Much like Lazenby’s co-stars, the action scenes jump into the foreground, sometimes overshadowing Bond (like when he’s literally covered under an avalanche). Director Peter R. Hunt had worked as an editor on previous Bond films, including From Russia with Love (1963), in which Hunt helped establish a basic formula for the series, with a pre-credit sequence and perceptibly tight editing. On Her Majesty’s Secret Service was Hunt’s directorial debut, a rousing, action-packed Bond entry that more than holds its own with the films of today. There are several strong sequences of hand-to-hand combat throughout the narrative, but the final 50 minutes are amazing, including a 15-minute chase sequence with Bond on skis, on foot, and in a car (and Tracy driving), a second ski pursuit, a full-on assault littered with bullets, bodies and multiple explosives, and the most exciting bobsled sequence audiences are likely to see.
Hunt’s action sequences are so impressive that it’s easy to forget that the film was made over 40 years ago. Action films of recent, including The Bourne Identity (2002) and its sequels, and even the most recent Bond film, Quantum of Solace (2008), are defined by rapid-fire editing. Hunt’s film is of a similar style, to the point where it’s interchangeable with today’s movies (the credited editor of On Her Majesty’s Secret Service is John Glen, who, like Hunt, would eventually move to the director’s chair). Hunt keeps everything moving at a stupefying momentum. Simple techniques such as limiting the use of rear projection in the skiing and bobsled scenes and including explosions in the tightly edited structure (as opposed to focusing on them with multiple camera angles) is a way to drop the audience into the action. Just like the characters, viewers do not have the time to concentrate on a singular occurrence, let alone take a breath. This method actually makes, as a for instance, both ski chases more exciting than the one in a later Bond film, The Spy Who Loved Me (1977).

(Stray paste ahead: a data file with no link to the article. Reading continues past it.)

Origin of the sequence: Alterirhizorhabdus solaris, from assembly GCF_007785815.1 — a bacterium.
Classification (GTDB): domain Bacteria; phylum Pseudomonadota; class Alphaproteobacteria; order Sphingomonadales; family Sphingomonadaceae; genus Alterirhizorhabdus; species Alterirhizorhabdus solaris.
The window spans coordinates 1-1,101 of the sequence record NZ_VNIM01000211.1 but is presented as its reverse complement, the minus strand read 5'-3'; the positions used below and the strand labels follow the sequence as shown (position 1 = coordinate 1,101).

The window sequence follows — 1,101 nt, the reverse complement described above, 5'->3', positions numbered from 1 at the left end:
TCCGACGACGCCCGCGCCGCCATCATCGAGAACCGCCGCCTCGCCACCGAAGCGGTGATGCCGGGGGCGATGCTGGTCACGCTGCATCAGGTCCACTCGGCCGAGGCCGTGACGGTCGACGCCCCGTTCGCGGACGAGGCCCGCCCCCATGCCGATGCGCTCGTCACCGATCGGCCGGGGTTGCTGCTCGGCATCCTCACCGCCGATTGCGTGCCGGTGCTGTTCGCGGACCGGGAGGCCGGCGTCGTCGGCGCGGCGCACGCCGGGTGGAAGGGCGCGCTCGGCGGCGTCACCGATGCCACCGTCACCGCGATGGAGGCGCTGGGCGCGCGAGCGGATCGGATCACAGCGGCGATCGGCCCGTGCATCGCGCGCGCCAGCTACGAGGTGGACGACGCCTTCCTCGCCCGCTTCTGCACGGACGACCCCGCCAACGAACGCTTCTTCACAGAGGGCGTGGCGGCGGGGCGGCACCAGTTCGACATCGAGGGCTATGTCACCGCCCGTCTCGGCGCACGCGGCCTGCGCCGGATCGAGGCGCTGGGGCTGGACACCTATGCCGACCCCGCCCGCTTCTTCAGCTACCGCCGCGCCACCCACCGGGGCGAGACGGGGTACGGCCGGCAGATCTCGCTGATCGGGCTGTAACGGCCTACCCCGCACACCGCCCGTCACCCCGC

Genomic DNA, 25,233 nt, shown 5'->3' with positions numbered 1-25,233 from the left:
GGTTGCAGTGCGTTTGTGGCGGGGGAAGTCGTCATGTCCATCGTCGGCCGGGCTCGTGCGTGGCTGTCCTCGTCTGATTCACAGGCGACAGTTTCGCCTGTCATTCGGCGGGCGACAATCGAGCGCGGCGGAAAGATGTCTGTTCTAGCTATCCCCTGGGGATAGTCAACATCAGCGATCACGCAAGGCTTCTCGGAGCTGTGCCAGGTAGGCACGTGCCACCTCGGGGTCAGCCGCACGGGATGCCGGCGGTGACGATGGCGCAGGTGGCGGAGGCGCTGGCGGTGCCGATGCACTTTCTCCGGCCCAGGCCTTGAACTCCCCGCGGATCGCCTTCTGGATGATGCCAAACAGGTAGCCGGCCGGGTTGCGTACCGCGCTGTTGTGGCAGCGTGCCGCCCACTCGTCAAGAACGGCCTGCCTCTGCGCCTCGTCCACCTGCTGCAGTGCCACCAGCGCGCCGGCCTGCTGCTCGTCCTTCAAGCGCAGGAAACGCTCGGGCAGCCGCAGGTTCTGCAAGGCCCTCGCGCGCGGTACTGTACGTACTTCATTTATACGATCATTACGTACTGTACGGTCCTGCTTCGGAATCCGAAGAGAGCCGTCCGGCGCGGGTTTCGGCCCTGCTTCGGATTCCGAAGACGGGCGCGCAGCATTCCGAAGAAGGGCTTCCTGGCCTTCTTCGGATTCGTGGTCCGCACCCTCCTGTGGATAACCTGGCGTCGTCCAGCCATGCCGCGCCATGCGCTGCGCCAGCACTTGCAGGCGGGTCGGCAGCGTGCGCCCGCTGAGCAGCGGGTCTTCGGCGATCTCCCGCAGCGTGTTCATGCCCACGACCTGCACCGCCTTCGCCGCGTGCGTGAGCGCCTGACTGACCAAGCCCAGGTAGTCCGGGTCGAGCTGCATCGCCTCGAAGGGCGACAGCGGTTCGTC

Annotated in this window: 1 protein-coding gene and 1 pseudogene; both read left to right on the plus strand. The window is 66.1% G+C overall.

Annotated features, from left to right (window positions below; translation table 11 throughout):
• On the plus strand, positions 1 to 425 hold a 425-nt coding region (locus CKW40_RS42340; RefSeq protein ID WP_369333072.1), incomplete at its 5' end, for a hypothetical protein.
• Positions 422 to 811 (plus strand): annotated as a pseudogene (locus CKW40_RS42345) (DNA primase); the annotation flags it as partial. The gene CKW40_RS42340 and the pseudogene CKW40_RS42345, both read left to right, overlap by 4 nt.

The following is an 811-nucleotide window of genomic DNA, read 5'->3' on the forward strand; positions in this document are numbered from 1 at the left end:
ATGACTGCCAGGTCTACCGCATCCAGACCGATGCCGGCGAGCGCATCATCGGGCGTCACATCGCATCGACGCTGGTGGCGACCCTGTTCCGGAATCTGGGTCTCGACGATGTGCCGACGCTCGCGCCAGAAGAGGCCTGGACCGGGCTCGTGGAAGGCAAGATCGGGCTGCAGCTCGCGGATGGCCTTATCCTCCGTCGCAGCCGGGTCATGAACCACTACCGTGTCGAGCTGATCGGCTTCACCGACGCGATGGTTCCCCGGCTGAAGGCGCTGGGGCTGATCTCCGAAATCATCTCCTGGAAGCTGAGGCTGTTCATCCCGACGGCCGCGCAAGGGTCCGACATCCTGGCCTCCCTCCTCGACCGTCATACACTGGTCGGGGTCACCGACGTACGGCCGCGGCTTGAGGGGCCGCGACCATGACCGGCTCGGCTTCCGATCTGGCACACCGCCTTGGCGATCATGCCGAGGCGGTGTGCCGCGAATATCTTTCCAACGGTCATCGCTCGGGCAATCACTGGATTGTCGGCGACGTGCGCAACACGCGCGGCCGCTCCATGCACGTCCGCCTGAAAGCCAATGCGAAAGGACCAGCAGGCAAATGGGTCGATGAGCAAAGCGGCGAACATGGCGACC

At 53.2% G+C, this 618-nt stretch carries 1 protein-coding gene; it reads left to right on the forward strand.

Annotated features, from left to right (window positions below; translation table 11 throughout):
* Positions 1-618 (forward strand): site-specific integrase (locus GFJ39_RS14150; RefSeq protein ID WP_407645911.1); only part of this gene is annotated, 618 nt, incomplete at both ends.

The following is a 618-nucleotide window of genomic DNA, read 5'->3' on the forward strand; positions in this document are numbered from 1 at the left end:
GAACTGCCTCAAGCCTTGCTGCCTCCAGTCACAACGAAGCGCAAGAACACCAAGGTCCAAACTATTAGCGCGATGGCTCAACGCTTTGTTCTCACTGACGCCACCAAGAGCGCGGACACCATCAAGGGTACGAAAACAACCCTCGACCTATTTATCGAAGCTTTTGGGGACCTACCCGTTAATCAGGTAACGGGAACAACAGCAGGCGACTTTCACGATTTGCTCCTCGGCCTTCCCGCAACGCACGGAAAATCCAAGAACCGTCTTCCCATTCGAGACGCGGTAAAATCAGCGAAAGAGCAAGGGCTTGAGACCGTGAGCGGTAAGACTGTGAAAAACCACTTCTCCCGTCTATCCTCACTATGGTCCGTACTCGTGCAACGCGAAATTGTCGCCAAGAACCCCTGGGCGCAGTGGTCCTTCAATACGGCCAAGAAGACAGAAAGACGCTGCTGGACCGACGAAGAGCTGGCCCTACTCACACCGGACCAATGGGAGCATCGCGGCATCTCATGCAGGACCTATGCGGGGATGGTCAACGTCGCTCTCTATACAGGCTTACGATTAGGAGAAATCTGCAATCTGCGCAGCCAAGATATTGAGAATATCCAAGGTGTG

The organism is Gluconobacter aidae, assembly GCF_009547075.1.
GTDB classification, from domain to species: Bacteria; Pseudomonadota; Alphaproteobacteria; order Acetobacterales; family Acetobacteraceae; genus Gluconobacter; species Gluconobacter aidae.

Hunt’s film is even a precursor to Hong Kong action films of the 1980s, popularized by such directors as John Woo and Tsui Hark or a star such as Jackie Chan. On Her Majesty’s Secret Service, like the Hong Kong films, includes stylized action (Bond sliding across ice as he repeatedly fires his weapon), females who are more than capable in fighting men, and a person using whatever means available as a weapon (Tracy throws bottles, uses her fingernails, and even works a decorative wall to her advantage). Additionally, Hunt incorporates the action scenes so well that he actually foreshadows them. During Bond’s trek to the retreat, viewers can clearly see the slopes and bobsled track. There’s also Tracy behind the wheel early in the film (before she expertly outmaneuvers the baddies while driving through a car race in progress), and the ladies at the retreat in a game of curling, near the place where Bond slides and fires. In one scene, there is an ongoing Portuguese-style bullfight. Hunt focuses not on the bull being dominated but rather the bull charging the forcados, a group of eight men who confront and attempt to subdue the bull. Not to compare Tracy to a bull, but in the movie, two men, both of whom are bigger than her, try to overpower her. But, like the forcados, they underestimate their target and fail to subdue a strong opponent.